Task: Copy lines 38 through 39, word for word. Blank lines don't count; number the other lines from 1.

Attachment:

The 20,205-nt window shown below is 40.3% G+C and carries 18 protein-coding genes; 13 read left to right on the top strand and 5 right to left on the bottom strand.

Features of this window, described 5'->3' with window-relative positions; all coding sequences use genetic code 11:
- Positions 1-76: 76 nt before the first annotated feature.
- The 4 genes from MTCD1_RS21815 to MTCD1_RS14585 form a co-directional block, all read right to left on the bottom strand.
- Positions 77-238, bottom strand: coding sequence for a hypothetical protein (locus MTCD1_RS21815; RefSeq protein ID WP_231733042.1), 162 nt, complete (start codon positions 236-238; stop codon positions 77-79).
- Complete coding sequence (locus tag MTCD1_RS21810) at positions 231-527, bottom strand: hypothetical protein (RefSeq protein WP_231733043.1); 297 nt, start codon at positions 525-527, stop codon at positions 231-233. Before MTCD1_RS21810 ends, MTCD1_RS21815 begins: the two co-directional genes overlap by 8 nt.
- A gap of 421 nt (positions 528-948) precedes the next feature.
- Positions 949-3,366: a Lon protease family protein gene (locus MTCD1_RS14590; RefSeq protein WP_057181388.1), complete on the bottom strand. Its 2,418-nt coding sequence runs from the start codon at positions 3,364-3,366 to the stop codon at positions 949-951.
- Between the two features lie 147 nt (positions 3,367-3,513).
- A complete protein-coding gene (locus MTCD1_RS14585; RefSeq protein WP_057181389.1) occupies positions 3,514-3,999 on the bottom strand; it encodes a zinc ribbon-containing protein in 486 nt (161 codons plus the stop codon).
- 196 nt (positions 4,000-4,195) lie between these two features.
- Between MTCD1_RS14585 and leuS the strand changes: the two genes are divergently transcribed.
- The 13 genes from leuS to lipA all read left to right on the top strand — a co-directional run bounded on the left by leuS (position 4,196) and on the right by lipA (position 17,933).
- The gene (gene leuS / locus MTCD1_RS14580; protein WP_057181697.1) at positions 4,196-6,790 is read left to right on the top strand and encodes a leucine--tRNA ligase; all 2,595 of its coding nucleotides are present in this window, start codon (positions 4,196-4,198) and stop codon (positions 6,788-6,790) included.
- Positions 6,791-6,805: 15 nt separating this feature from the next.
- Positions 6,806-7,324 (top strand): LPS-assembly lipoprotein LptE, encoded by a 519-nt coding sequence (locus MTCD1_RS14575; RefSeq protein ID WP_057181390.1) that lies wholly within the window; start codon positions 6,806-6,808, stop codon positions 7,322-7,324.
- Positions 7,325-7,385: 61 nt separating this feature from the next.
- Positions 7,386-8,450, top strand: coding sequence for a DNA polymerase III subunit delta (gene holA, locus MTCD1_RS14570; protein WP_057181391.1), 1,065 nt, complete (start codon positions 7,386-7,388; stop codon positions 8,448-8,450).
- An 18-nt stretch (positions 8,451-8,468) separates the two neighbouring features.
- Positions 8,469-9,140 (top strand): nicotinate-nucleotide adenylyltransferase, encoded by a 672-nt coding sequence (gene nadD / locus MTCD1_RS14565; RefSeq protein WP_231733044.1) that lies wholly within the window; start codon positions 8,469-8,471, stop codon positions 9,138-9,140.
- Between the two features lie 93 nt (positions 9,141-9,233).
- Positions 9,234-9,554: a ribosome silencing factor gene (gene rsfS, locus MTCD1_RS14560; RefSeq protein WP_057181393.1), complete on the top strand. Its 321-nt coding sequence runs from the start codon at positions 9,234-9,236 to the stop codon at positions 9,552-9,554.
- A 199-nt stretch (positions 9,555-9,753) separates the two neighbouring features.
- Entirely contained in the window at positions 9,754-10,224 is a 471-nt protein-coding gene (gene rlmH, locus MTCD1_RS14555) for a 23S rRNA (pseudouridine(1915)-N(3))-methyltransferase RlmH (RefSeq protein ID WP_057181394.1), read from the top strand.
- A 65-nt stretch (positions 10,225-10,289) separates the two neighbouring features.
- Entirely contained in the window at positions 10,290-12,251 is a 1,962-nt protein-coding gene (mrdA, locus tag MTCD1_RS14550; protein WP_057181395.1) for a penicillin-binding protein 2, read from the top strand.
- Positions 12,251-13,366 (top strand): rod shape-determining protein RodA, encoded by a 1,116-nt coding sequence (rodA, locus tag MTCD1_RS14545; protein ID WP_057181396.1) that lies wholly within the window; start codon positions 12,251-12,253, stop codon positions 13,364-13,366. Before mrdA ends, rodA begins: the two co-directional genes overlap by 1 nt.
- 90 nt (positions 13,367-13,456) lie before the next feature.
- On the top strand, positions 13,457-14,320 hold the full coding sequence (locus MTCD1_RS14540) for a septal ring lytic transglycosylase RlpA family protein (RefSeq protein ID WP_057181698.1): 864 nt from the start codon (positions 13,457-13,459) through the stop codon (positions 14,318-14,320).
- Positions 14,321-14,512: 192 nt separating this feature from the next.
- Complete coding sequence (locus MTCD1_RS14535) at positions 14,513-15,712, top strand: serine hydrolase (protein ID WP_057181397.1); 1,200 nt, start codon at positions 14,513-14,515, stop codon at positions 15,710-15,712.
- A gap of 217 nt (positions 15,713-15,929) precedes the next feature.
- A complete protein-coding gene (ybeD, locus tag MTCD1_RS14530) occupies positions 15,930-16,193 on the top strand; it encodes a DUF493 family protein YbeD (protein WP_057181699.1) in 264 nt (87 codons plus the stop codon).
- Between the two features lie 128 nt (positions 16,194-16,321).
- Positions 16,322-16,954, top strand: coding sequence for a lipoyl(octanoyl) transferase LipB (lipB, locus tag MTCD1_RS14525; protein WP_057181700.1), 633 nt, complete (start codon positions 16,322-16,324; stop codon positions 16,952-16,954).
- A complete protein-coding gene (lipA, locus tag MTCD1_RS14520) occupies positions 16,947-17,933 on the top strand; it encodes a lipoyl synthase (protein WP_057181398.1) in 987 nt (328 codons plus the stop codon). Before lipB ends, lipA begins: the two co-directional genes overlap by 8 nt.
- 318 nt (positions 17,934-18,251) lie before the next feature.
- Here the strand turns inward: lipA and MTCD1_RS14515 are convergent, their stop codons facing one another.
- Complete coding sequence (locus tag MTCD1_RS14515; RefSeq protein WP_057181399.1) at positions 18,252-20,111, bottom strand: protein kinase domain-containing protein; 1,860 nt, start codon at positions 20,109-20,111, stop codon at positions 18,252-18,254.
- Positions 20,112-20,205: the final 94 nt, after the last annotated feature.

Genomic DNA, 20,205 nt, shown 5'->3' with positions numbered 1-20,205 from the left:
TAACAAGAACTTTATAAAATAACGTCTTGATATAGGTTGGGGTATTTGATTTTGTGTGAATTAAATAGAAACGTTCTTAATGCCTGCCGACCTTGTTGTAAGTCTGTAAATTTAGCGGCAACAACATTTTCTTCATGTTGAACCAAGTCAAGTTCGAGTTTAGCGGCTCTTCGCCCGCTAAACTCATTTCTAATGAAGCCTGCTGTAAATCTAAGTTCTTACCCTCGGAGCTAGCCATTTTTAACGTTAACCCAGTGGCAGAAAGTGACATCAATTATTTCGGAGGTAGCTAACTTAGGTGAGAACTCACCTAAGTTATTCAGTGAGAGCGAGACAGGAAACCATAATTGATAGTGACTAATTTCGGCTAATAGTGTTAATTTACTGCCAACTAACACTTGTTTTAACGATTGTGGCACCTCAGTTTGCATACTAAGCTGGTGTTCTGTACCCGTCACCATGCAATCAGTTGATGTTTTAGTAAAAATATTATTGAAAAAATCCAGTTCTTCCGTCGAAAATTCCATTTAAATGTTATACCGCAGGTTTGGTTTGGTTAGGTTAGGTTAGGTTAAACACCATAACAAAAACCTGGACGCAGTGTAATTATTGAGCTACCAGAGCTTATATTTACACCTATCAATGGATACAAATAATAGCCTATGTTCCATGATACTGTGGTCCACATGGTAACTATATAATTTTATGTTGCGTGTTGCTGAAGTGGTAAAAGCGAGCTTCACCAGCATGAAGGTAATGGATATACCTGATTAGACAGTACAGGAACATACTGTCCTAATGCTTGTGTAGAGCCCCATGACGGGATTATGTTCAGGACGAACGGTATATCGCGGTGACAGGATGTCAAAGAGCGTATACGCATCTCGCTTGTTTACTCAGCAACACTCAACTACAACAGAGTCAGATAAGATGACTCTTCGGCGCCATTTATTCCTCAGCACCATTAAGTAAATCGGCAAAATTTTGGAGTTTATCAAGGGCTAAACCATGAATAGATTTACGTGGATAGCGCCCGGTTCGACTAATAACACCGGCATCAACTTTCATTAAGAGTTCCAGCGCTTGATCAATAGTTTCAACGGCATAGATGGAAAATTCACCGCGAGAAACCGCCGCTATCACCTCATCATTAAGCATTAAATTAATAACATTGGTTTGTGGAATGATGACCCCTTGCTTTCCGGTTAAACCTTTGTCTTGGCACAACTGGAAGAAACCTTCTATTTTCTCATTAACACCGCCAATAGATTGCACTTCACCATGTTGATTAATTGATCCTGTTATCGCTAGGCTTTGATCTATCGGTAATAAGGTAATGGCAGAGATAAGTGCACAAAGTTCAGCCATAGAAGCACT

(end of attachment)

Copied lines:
- Here the strand turns inward: lipA and MTCD1_RS14515 are convergent, their stop codons facing one another.
- Complete coding sequence (locus tag MTCD1_RS14515; RefSeq protein WP_057181399.1) at positions 18,252-20,111, bottom strand: protein kinase domain-containing protein; 1,860 nt, start codon at positions 20,109-20,111, stop codon at positions 18,252-18,254.